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Neutrophil disorders can be grouped into deficiencies, or neutropenia, excesses, or neutrophilia, and qualitative abnormalities. Neutropenia can have the severe consequence of predisposing to infection, whereas neutrophilia usually is a manifestation of an underlying inflammatory or neoplastic disease: the neutrophilia, per se, having no specific consequences. Qualitative disorders of neutrophils may lead to infection as a result of defective cell translocation to an inflammatory site or defective microbial killing. Neutropenia may reflect an inherited disease that is evident in childhood (such as congenital severe neutropenia [Kostmann syndrome]), but more often it is acquired. A common cause of neutropenia is the adverse effect of a drug. Some cases of neutropenia have no evident cause. The health consequence of neutropenia is a function of the mechanism of the neutropenia, the severity of the decrease in the blood neutrophil count, and the abruptness and duration of the decrease. Neutrophils have also been identified as mediators of vascular or tissue injury. Table 64–1 provides a comprehensive categorization of quantitative and qualitative neutrophil disorders.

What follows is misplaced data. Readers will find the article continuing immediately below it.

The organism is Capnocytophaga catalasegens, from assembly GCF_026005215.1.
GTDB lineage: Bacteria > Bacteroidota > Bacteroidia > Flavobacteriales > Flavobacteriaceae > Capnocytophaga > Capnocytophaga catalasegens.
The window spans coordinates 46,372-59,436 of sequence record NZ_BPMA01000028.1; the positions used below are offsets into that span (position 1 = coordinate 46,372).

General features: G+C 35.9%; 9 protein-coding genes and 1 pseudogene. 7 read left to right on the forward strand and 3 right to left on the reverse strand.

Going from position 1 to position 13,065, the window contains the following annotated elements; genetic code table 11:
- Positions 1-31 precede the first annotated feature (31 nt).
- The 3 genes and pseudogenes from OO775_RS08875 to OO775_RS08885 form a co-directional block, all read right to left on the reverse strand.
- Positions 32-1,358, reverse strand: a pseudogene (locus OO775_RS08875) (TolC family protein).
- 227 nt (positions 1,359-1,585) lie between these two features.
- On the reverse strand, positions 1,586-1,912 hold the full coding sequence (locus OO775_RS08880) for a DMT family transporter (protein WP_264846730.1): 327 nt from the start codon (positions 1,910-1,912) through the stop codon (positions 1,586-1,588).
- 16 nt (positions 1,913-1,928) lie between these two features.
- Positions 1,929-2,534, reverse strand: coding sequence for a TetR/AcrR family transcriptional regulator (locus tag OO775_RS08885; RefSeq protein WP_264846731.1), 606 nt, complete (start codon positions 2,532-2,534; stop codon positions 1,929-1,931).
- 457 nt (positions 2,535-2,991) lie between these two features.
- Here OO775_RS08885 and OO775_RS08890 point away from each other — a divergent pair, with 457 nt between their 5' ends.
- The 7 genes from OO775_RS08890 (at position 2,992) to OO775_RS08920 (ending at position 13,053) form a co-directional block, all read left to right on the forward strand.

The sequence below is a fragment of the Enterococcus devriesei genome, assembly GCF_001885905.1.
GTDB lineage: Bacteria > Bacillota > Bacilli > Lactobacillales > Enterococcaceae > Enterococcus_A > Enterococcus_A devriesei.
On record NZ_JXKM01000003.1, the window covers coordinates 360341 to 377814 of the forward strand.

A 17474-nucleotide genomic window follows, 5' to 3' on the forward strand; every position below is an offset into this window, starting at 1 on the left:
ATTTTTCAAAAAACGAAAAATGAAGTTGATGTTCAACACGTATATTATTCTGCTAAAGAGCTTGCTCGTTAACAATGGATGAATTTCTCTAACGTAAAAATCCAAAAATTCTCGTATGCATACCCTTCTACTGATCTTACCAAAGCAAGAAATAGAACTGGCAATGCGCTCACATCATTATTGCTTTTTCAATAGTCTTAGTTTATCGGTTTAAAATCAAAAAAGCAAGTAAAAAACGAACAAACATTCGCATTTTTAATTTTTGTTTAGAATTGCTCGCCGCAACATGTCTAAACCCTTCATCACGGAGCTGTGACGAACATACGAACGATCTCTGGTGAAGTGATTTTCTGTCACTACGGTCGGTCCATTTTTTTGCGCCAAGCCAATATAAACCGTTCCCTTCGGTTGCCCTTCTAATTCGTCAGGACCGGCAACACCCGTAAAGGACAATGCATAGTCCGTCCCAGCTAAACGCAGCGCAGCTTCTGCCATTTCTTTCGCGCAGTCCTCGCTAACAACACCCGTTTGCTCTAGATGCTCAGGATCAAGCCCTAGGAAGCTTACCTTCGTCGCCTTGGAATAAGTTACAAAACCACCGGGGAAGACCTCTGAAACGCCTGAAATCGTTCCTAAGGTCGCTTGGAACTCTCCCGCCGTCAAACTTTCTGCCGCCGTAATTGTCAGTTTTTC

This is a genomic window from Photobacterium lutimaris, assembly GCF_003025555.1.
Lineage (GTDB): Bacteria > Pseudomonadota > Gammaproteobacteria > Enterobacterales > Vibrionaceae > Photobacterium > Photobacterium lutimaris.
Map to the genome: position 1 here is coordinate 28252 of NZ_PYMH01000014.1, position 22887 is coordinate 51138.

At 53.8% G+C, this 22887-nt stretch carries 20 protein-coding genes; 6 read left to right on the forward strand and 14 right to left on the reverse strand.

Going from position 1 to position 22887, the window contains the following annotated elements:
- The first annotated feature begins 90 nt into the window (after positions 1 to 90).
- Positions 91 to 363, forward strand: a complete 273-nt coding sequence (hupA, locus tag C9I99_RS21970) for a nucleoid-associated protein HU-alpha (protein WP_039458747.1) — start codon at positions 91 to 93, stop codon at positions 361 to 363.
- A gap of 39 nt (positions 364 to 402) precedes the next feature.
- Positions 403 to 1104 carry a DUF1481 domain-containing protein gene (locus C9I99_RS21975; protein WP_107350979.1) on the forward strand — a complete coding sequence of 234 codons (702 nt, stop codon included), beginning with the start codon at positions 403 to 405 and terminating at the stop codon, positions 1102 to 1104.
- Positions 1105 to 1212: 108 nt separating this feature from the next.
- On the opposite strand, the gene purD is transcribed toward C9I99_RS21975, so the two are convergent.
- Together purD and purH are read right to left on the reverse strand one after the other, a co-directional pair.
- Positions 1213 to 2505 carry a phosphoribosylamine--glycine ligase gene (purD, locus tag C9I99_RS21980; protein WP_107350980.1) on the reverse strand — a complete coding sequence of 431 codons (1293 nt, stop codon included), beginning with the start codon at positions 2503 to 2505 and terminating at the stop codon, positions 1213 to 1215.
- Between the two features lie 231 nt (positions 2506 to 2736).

Table 64–1. Classification of Neutrophil Disorders

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